by John Allen Paulos, 212 pp, $18, ISBN 0-465-04362-3, New York, NY, BasicBooks, 1995.
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John Paulos, a professor of mathematics at Temple University and the author of the best-selling book Innumeracy: Mathematical Illiteracy and its Consequences, has written a new book to offer "novel perspectives, questions, and recommendations to coffee drinkers, straphangers, policy makers, gossip mongers, bargain hunters, trendsetters, and others" who read the daily newspaper.
The book is a collection of 51 brief chapters organized into five sections whose titles reflect the subject matter of a newspaper: "Politics, Economics, and the Nation," "Local, Business, and Social Issues," "Lifestyle, Spin, and Soft News," "Science, Medicine, and the Environment," and "Food, Book Reviews, Sports, Obituaries." Paulos uses his considerable talents and a breezy style to discuss many ways to apply simple, or at least simply explained, mathematics and logic to analyze the contents of the newspaper.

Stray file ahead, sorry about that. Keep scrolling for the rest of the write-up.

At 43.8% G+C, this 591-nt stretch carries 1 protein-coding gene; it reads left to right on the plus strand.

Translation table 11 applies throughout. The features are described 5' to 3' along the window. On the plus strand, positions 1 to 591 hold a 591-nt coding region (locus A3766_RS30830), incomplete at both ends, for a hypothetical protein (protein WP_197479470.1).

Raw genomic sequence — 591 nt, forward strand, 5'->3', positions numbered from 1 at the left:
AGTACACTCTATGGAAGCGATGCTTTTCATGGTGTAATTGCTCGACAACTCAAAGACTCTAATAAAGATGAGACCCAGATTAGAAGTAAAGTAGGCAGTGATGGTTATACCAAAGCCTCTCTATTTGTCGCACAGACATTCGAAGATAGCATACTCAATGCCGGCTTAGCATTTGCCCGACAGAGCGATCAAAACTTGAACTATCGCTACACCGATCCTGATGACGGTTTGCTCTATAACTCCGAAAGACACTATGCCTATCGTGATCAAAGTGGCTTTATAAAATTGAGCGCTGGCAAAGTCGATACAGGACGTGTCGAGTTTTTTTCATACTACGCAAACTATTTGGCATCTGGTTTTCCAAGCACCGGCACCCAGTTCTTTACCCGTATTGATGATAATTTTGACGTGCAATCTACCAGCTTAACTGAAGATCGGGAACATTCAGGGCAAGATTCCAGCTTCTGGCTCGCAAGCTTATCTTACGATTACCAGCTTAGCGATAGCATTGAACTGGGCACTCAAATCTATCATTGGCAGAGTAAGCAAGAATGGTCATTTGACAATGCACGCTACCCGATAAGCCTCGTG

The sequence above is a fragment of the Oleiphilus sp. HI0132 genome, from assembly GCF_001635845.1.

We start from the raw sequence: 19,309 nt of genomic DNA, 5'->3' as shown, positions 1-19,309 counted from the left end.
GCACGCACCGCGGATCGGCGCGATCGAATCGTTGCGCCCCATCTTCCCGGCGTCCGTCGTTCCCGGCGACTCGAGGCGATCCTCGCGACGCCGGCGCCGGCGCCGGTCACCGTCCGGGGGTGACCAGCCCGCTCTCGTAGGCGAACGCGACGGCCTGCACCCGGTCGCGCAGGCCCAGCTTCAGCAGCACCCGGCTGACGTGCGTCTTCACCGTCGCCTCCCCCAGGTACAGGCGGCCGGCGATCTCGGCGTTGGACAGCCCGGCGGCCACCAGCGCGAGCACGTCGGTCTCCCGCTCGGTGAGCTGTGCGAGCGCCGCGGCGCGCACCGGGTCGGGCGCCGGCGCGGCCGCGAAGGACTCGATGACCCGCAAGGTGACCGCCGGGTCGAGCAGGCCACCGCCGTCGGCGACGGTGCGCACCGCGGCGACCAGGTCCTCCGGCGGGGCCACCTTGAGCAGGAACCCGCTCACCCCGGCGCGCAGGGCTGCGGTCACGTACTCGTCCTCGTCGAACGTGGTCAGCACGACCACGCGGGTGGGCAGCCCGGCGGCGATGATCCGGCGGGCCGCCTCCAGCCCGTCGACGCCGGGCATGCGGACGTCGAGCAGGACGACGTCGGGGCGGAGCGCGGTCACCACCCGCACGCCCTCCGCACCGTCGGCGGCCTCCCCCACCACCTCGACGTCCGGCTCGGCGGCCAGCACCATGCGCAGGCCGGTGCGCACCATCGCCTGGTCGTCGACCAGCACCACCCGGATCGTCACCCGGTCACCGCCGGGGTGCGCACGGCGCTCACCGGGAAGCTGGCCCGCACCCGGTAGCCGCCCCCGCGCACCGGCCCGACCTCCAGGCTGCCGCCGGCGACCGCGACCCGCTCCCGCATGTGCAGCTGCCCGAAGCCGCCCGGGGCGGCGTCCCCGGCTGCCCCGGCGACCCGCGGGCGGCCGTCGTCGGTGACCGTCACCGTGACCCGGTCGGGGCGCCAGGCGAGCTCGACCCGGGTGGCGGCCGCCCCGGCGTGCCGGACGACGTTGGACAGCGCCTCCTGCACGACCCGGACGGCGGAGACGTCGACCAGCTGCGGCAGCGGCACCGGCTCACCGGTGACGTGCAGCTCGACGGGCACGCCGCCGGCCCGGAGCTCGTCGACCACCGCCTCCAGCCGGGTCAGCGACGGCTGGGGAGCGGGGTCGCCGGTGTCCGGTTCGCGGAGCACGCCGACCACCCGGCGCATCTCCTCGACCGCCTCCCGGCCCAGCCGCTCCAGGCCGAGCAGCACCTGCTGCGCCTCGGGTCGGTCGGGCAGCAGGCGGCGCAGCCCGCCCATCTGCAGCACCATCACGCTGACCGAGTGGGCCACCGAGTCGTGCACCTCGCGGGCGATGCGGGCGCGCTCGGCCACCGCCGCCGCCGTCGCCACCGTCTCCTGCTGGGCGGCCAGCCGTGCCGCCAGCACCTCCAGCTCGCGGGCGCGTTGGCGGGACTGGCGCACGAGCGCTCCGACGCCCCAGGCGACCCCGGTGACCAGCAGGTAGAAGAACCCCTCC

For instance, a review of voting systems explains the benefits and drawbacks of approval voting, in which voters may
Mitchell ML. A Mathematician Reads the Newspaper. JAMA. 1995;274(7):586. doi:10.1001/jama.1995.03530070084039